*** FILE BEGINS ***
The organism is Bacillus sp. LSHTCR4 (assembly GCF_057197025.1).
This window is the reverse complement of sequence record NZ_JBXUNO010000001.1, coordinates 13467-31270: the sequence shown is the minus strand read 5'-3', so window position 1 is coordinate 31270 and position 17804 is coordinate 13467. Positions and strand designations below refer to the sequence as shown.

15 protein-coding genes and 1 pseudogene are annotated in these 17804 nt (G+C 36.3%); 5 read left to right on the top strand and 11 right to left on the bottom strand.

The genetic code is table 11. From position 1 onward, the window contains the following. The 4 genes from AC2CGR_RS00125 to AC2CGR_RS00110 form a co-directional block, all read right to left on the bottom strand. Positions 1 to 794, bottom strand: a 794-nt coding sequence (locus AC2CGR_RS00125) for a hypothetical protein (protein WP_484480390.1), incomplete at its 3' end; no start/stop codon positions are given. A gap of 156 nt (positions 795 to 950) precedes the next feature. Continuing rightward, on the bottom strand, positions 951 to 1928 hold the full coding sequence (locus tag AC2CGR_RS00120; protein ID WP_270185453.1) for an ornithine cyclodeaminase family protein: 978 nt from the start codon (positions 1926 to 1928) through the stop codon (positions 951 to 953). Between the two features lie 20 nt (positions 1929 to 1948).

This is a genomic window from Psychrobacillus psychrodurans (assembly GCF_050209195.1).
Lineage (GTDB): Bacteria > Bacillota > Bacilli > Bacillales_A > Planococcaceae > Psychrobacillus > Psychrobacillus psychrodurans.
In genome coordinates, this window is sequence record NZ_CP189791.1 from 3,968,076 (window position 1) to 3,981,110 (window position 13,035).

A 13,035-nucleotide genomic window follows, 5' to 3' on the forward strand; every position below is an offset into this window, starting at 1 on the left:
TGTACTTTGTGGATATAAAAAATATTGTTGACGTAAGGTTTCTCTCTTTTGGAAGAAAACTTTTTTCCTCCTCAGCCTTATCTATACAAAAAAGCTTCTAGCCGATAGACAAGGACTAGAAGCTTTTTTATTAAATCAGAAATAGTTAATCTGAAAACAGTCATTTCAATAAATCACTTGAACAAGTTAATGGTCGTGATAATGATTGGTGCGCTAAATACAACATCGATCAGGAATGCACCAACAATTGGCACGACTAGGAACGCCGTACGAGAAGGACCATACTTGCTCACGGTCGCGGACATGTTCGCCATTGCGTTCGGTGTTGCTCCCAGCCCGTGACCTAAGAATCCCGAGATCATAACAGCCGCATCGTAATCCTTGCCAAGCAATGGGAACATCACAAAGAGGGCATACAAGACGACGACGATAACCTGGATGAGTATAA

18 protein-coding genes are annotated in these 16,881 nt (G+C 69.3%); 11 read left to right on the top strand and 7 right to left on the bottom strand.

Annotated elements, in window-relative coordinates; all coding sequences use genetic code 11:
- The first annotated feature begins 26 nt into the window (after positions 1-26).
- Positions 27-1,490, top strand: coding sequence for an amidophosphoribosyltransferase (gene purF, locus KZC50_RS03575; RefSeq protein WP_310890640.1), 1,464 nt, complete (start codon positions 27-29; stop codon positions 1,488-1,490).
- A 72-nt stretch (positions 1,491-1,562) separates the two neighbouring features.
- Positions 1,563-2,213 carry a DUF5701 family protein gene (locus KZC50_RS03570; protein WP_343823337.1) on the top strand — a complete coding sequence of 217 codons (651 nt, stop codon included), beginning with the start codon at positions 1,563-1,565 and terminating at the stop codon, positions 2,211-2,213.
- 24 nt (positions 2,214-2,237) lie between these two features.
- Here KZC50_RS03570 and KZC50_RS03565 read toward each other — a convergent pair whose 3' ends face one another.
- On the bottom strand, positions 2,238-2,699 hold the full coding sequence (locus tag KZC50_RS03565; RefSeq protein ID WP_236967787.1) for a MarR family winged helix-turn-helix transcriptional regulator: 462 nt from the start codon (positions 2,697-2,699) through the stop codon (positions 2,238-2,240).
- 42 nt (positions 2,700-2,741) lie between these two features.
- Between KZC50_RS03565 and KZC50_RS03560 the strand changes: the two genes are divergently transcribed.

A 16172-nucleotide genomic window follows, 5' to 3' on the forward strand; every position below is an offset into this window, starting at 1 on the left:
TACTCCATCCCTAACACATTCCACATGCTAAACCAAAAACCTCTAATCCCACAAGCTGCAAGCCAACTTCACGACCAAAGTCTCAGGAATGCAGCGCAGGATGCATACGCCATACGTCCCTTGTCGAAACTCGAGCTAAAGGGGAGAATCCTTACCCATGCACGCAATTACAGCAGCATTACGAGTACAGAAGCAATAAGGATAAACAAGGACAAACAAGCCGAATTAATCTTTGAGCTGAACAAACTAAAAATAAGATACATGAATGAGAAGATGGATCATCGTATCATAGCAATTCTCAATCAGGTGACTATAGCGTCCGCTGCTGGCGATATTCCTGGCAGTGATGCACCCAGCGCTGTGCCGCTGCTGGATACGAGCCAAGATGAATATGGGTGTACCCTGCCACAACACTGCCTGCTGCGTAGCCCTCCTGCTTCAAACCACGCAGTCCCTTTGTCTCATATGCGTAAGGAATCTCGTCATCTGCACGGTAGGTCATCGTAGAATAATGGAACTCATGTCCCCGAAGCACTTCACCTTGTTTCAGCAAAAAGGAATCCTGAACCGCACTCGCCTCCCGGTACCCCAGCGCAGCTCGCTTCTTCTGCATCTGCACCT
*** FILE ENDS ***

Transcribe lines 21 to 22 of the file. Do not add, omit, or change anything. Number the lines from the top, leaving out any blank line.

A 16172-nucleotide genomic window follows, 5' to 3' on the forward strand; every position below is an offset into this window, starting at 1 on the left:
TACTCCATCCCTAACACATTCCACATGCTAAACCAAAAACCTCTAATCCCACAAGCTGCAAGCCAACTTCACGACCAAAGTCTCAGGAATGCAGCGCAGGATGCATACGCCATACGTCCCTTGTCGAAACTCGAGCTAAAGGGGAGAATCCTTACCCATGCACGCAATTACAGCAGCATTACGAGTACAGAAGCAATAAGGATAAACAAGGACAAACAAGCCGAATTAATCTTTGAGCTGAACAAACTAAAAATAAGATACATGAATGAGAAGATGGATCATCGTATCATAGCAATTCTCAATCAGGTGACTATAGCGTCCGCTGCTGGCGATATTCCTGGCAGTGATGCACCCAGCGCTGTGCCGCTGCTGGATACGAGCCAAGATGAATATGGGTGTACCCTGCCACAACACTGCCTGCTGCGTAGCCCTCCTGCTTCAAACCACGCAGTCCCTTTGTCTCATATGCGTAAGGAATCTCGTCATCTGCACGGTAGGTCATCGTAGAATAATGGAACTCATGTCCCCGAAGCACTTCACCTTGTTTCAGCAAAAAGGAATCCTGAACCGCACTCGCCTCCCGGTACCCCAGCGCAGCTCGCTTCTTCTGCATCTGCACCT